Students going to school each morning and families going to the La Feria Sports Complex will all pass a street sign displaying the name PANCHO MAPLES DRIVE. Today, few know the origin of that choice of a name for a major street in La Feria. Few today know the story of a young soldier named Francis L Maples, and why he is so honored. It happened this way:
The clear, straightforward telegram read simply: “The Secretary of the Army has asked me to express his deep regret that your son, Francis L. Maples, died in Vietnam on 13 November 1967 as the result of gunshot wounds received while on a combat operation when his unit was engaged in a hostile firefight.“ It was a message that no parent ever wishes to receive.
The telegram was soon followed by expressions of consolation from friends and family, and by very personal, poignant letters of condolence from his commanding officer and the president of the United States, Lyndon B. Johnson. That was the way William and Dorothy Maples of La Feria received the sad news of the tragic passing of their beloved son in a savage war far, far away.
The remarkable legacy of Francis Maples is that he was the only La Feria soldier killed in action during the bitter conflict. Posthumously, by order of the President, he was awarded the Bronze Star Medal for Heroism with a
First Oak Leaf Cluster for his action in the firefight with the enemy that cost him his life.
To pay tribute to the memory of this native son, the members of the La Feria City Commission voted unanimously to rename a major street in his honor. The street was to be known as Pancho Maples Drive. Pancho was the name by which everyone knew Francis L. Maples. The street connects Main Street to the Veterans Sports Complex–a major thoroughfare.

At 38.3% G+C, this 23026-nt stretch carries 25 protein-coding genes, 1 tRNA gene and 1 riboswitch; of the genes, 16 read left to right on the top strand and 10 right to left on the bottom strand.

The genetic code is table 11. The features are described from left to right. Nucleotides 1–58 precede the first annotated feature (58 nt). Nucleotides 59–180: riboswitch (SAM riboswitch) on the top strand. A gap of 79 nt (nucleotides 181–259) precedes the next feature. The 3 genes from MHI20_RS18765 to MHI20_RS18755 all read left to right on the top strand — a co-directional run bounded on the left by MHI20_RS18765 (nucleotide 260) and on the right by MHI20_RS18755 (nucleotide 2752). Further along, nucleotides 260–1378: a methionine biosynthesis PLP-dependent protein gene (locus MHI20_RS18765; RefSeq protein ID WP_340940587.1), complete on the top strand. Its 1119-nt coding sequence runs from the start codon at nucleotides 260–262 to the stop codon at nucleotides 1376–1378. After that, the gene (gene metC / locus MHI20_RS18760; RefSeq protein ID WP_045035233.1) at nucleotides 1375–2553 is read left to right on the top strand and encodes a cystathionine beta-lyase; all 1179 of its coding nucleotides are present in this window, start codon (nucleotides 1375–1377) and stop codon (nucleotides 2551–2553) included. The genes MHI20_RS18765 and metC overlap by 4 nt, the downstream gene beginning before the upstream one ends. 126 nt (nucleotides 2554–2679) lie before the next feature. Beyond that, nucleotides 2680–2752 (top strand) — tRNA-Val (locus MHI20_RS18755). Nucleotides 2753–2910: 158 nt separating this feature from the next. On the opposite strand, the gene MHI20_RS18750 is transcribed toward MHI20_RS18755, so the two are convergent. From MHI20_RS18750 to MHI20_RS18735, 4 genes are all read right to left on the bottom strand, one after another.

Now, six decades have passed since the drums of that war have ceased to sound.
People fade away, and memories fade. A new generation is now on the scene that remembers Viet Nam only from pages in a history book.. LA FERIA NEWS researched comments from people of the period to give a glimpse of the man behind the name.
School records of the time show Francis Maples (Number “36”) as a member of the Varsity Mighty Lions football team of the La Feria High School. Among his team mates were: Davis and Johnny Wisdom, Luis Gonzalez, Ramiro Trevino and Quarterback Butch Wenke. His coaches were Bill Green, Ronald Keller and James Akin. They had a championship team in those days, people remember.
Pancho joined the U.S. Army and was sent to Viet Nam at the height of the war. He wrote back to his parents in which he referred to his brother, William, who was also serving in the area. He wrote, “Haven’t heard from Bill lately, hope to see him soon. We’re still on the move, and we’re moving to the same spot we were in the last operation, on the road. They say we’ll hump about 3,000 meters tomorrow, through thick bamboo. Oh, Lordy, will that run be heavy. Can’t wait to get back in, so I can take a shower.” He wrote his granddad, “Have you been catching many fish lately? I sure do miss fishing with you.” That was his last letter.
It wasn’t long after those lines that the family was notified that he was killed in action. His brother, William D.Maples, not only accompanied the body home when it arrived in the United States, but had charge of military church and burial service details for Sp4 Francis L Maples. He was buried with military honors at Restlawn Cemetery in his hometown.
That was another time, and, some would say–another world. Now, when you drive down Pancho Maples Drive to school or play at the park, this will give you a bit of the background about the man behind the street sign.
City Manager Sunny Philip, at the naming of the street, summed it up by telling LA FERIA NEWS: “The naming of this street after Francis “Pancho” Maples was appropriately timed to help establish the annual commemorative celebration for all our sons who went to war over the years and are still remembered.”